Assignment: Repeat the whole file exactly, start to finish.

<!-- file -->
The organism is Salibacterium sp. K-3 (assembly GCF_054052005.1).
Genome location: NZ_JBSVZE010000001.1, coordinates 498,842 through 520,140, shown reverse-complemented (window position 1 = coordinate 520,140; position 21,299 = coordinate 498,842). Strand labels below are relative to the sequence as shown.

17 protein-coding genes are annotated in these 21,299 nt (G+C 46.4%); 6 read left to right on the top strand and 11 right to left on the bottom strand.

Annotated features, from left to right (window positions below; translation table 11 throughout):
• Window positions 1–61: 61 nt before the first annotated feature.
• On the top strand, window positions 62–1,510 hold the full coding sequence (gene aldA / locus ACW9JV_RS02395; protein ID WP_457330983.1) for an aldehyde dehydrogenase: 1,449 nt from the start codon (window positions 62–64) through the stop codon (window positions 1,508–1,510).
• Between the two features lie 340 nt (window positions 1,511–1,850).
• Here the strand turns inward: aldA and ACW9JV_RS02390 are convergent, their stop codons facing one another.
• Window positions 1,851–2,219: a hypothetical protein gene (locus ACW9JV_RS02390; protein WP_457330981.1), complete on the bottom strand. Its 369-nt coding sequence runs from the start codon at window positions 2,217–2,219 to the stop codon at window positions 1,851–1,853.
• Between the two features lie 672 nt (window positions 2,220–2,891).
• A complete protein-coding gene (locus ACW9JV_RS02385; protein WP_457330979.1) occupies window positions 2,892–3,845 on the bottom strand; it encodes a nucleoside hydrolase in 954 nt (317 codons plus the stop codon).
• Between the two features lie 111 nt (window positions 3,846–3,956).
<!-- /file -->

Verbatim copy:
The organism is Salibacterium sp. K-3 (assembly GCF_054052005.1).
Genome location: NZ_JBSVZE010000001.1, coordinates 498,842 through 520,140, shown reverse-complemented (window position 1 = coordinate 520,140; position 21,299 = coordinate 498,842). Strand labels below are relative to the sequence as shown.

17 protein-coding genes are annotated in these 21,299 nt (G+C 46.4%); 6 read left to right on the top strand and 11 right to left on the bottom strand.

Annotated features, from left to right (window positions below; translation table 11 throughout):
• Window positions 1–61: 61 nt before the first annotated feature.
• On the top strand, window positions 62–1,510 hold the full coding sequence (gene aldA / locus ACW9JV_RS02395; protein ID WP_457330983.1) for an aldehyde dehydrogenase: 1,449 nt from the start codon (window positions 62–64) through the stop codon (window positions 1,508–1,510).
• Between the two features lie 340 nt (window positions 1,511–1,850).
• Here the strand turns inward: aldA and ACW9JV_RS02390 are convergent, their stop codons facing one another.
• Window positions 1,851–2,219: a hypothetical protein gene (locus ACW9JV_RS02390; protein WP_457330981.1), complete on the bottom strand. Its 369-nt coding sequence runs from the start codon at window positions 2,217–2,219 to the stop codon at window positions 1,851–1,853.
• Between the two features lie 672 nt (window positions 2,220–2,891).
• A complete protein-coding gene (locus ACW9JV_RS02385; protein WP_457330979.1) occupies window positions 2,892–3,845 on the bottom strand; it encodes a nucleoside hydrolase in 954 nt (317 codons plus the stop codon).
• Between the two features lie 111 nt (window positions 3,846–3,956).